Monday, August 8

Protesters enter the official residence of the Sri Lankan president

Hundreds of protesters have entered the official residence of the Sri Lankan president in Colombo, Gotabaya Rajapaksa, this Saturday, during a day of massive protests to demand the resignation of the president for his management of the economic crisis.

The protesters broke the security perimeter surrounding Rajapaksa’s official residence in the heart of Colombo despite the fact that the Police resorted to tear gas to prevent the intrusion, said the Sri Lankan newspaper Ada Derana, which specified that the president had previously left the zone.

Some protesters shared live videos inside the president’s residence, showing hundreds of people chanting slogans in hallways and rooms.

A spokesman for the Colombo National Hospital told the media that at least twelve people have been injured.

Big protests in Colombo

Thousands of people gathered this Saturday in Colombo, many of whom arrived from other parts of the island country, to mark the third month of continuous protests to demand the resignation of Rajapaksa for his management of the economic crisis.

“We want a change, we want this president to leave,” Lakmal Perera, a private sector worker who was among the hundreds of protesters who were near the Galle Face Green park, the epicenter of the protests in Colombo, told Efe.

“Gotabaya is crazy”, “Gotabaya is afraid” or “Gotabaya go home” were some of the slogans chanted today in the capital by the protesters.

Given the chaotic situation, Prime Minister Ranil Wickremesinghe called an emergency meeting with the leaders of the country’s political parties, and also requested the convening of Parliament, his office said in a statement.

The authorities last night imposed a curfew in several parts of the Western Province, where the capital is located, after a protest march organized by university students, although the restrictions were lifted this morning after being harshly criticized.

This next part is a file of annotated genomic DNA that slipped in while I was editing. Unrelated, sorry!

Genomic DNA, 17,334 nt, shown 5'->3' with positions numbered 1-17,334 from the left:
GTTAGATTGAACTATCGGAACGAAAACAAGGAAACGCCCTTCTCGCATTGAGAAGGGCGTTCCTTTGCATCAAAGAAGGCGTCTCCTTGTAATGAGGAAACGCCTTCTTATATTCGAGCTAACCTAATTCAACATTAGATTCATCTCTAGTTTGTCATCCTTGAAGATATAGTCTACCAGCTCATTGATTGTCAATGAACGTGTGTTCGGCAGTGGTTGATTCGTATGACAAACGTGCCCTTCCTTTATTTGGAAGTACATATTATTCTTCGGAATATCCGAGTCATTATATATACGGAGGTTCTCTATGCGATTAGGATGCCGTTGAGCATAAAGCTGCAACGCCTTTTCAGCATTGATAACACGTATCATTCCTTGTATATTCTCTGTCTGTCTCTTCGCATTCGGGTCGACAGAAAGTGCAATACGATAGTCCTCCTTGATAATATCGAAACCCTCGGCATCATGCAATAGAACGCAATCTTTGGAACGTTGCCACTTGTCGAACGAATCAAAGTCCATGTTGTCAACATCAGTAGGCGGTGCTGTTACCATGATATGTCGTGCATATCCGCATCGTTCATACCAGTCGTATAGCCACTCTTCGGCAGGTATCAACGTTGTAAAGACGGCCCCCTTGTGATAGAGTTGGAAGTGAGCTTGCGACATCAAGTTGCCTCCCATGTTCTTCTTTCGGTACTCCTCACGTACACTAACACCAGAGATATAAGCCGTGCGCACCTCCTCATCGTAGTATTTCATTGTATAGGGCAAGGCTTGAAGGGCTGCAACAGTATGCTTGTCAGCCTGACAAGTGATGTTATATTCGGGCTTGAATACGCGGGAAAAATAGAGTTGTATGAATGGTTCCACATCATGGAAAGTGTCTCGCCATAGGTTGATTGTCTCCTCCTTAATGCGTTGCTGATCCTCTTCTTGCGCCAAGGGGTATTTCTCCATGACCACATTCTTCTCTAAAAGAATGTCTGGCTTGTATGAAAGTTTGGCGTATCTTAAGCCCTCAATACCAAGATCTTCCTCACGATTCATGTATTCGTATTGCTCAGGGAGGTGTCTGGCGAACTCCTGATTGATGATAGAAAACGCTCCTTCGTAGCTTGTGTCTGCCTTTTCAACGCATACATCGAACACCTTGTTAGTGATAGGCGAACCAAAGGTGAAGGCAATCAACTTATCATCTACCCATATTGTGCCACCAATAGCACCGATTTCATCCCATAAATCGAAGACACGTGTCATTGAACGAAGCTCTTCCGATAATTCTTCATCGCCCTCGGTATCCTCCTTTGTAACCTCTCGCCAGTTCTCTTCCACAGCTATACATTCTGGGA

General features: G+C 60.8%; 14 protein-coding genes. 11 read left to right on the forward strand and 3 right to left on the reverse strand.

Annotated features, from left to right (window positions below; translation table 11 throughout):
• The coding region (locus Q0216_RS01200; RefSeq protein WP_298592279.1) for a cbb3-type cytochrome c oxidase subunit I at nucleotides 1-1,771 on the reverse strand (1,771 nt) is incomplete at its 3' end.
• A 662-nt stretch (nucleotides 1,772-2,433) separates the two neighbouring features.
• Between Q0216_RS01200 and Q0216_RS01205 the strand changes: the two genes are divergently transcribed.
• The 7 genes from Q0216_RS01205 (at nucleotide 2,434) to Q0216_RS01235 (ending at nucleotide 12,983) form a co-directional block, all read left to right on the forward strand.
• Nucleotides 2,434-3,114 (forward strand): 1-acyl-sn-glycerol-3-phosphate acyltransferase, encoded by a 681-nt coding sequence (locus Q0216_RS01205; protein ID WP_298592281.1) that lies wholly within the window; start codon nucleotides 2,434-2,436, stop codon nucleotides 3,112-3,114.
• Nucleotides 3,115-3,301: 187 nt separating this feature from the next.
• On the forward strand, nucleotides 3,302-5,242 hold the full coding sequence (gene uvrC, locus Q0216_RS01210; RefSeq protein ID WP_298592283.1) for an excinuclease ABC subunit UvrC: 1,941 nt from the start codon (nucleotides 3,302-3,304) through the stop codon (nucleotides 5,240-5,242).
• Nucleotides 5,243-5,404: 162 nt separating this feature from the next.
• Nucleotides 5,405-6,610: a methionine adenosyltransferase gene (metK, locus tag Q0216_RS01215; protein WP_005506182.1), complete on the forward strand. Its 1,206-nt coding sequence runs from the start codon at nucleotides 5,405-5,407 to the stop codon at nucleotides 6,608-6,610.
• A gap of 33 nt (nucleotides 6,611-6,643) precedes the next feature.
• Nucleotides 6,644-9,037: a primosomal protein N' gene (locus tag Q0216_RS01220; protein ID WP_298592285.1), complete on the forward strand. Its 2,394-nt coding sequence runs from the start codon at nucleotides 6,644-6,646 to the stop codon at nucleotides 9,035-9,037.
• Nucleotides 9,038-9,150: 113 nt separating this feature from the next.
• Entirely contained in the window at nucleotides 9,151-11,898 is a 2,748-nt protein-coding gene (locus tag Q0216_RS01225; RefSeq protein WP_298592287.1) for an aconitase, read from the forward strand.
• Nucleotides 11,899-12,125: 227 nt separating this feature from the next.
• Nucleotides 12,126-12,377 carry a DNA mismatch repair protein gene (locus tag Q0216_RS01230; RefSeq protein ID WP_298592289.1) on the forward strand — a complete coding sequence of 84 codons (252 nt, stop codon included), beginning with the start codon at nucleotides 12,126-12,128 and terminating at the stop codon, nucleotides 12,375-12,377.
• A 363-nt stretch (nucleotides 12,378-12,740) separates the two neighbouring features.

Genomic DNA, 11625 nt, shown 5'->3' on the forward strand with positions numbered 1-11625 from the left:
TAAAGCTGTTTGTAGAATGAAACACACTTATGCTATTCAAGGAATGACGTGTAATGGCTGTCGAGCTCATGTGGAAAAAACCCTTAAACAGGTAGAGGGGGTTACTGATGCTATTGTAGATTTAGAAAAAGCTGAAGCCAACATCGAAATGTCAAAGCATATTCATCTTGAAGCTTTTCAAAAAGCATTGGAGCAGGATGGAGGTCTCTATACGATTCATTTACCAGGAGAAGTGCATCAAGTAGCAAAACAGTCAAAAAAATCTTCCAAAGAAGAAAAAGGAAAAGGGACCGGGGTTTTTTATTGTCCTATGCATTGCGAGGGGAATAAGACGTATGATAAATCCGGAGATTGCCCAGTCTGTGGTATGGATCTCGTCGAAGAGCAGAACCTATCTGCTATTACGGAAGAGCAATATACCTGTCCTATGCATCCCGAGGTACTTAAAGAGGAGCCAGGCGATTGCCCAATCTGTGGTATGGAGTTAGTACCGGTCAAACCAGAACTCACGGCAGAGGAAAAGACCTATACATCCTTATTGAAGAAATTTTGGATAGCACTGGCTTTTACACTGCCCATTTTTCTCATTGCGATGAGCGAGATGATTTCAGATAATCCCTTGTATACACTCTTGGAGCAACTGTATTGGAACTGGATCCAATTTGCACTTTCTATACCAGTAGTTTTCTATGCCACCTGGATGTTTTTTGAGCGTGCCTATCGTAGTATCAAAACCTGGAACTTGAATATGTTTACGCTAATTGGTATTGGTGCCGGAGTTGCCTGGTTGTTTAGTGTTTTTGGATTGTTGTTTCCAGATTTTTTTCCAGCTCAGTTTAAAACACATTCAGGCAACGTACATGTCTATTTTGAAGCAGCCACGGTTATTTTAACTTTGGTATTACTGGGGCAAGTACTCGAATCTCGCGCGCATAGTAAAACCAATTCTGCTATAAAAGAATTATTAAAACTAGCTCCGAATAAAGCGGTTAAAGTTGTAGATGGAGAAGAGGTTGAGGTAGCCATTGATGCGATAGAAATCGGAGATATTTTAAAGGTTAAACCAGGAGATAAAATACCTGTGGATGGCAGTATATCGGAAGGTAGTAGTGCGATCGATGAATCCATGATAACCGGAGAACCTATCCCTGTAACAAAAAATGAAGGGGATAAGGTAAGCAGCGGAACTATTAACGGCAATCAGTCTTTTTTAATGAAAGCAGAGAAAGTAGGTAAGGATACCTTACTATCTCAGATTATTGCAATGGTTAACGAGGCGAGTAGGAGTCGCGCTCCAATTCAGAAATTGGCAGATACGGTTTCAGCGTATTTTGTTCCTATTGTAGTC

The Sri Lanka Bar Association said in a statement that the curfew “was clearly aimed at silencing freedom of expression and dissent.”

The director of the Sri Lanka Human Rights Commission, Rohini Marasinghe, said in another statement that he was “alarmed” by the orders given to the country’s Army to prepare troops to maintain order in the streets.

serious economic crisis

This situation of violence in the country occurs within the framework of one of the worst economic crises that Sri Lanka has experienced since its independence in 1948, derived from the decrease in foreign exchange from international reserves and a large debt.

Tension and discontent increased on the island at the end of March, when the authorities imposed power cuts of more than 13 hours, which led the population to take to the streets to demand the resignation of the Sri Lankan Executive.

Since then, hundreds of protesters have settled in the vicinity of the Presidential Secretariat in Colombo and peaceful protests around the island nation have become commonplace, as authorities try to reach a bailout agreement with the International Monetary Fund (IMF). .



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